How To Get Your Free Credit Report
The Fair and Accurate Credit Transactions Act of 2003 (FACT Act), requires each of the nationwide consumer reporting companies – Equifax, Experian, and TransUnion – to provide individuals with a free copy of their credit report, upon request, once every 12 months. The three companies have set up one central website, toll-free telephone number, and mailing address through which persons can order a free credit report.
Requesting the free annual credit report
The report can be requested online, by phone or by mail. Visit www.AnnualCreditReport.com or call 1-877-322-8228.
How often can consumers request a free credit report through this website?
You are entitled to receive one free credit report every 12 months from each of the nationwide consumer credit reporting companies – Equifax, Experian and TransUnion – through the central source.
Should consumers order all their credit reports at one time or space them out over 12 months?
It is entirely your choice whether you order all three credit reports at the same time or order one now and others later. The advantage of ordering all three at the same time is that you can compare them. (However, you will not be eligible for another free credit report from the central source for 12 months.) On the other hand, the advantage of ordering one now and others later (for example, one credit report every four months) is that you can keep track of any changes or new information that may appear on your credit report. If you order from only one company today you can still order from the other two companies at a later date.
Consumer alert -- Beware of ads claiming "free" credit reports
Many other websites claim to offer “free credit reports, free credit scores, or free credit monitoring.” But, be careful. Their claims of "free" are not always no cost. These sites are not part of the official, government-mandated annual free credit report program. In most cases, these sites will provide you with a free credit report and score, but they will attempt to enroll you in some type of credit monitoring or protection service. Before enrolling for such a service, do your research and determine if it something that you really want or need. The Federal Trade Commission has received complaints from consumers who thought they were ordering a free annual credit report, but instead paid hidden fees or agreed to unwanted services. Don’t be fooled by misleading TV ads, e-mail offers, or online search results.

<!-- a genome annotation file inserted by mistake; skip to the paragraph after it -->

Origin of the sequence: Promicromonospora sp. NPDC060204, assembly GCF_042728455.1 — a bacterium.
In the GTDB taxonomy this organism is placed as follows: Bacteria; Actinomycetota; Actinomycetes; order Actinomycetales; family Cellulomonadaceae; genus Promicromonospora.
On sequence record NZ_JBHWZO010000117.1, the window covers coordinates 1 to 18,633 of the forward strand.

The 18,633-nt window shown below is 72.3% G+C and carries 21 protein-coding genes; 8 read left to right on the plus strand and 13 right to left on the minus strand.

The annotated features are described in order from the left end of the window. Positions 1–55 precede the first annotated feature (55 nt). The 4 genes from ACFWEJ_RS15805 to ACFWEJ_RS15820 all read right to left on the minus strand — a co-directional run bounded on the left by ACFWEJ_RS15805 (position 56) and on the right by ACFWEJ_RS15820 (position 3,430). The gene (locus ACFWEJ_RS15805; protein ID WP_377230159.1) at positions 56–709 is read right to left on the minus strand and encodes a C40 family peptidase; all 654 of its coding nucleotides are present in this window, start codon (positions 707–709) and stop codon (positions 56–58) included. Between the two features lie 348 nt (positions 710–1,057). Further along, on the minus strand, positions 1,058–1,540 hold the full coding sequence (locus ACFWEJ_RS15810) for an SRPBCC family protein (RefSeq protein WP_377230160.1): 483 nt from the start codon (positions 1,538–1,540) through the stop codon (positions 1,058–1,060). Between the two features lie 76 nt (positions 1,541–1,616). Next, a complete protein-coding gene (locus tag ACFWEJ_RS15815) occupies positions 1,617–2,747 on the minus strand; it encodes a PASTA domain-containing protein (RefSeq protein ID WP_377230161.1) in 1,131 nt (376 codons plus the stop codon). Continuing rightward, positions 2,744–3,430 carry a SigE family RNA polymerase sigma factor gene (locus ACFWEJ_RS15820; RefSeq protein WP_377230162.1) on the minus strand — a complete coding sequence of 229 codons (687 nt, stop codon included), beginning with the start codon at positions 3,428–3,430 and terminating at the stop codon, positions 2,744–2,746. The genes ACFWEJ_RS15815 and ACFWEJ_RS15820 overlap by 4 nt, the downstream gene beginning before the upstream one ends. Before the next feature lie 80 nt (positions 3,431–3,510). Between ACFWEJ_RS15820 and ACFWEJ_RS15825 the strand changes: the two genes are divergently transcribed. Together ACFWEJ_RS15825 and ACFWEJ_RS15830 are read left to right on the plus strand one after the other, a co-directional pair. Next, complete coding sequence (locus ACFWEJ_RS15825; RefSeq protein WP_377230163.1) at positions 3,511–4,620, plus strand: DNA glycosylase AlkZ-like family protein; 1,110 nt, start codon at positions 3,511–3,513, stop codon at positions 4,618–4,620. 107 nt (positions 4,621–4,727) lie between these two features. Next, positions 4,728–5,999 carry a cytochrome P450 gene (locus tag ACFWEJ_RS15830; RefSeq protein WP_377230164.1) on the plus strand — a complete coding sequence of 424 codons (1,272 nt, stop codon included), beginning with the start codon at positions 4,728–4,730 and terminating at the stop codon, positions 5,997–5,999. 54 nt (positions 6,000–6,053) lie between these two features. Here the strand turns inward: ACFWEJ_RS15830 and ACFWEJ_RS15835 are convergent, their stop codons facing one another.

Other situations which warrant getting a free credit report
Under federal law, you may be entitled to a free credit report if a company takes “adverse action” against you such as denying an application for credit, insurance, or employment, based on information in the report. In addition, other circumstances include persons unemployed, persons living on welfare, and any report of fraud (including identity theft).
Is it important to review your credit report frequently (at least once a year)?
Yes, absolutely! The information in a person’s credit report is used to evaluate applications for credit, loans, insurance, and employment. Therefore, making sure that your information on your credit report is accurate and up-to-date is very important.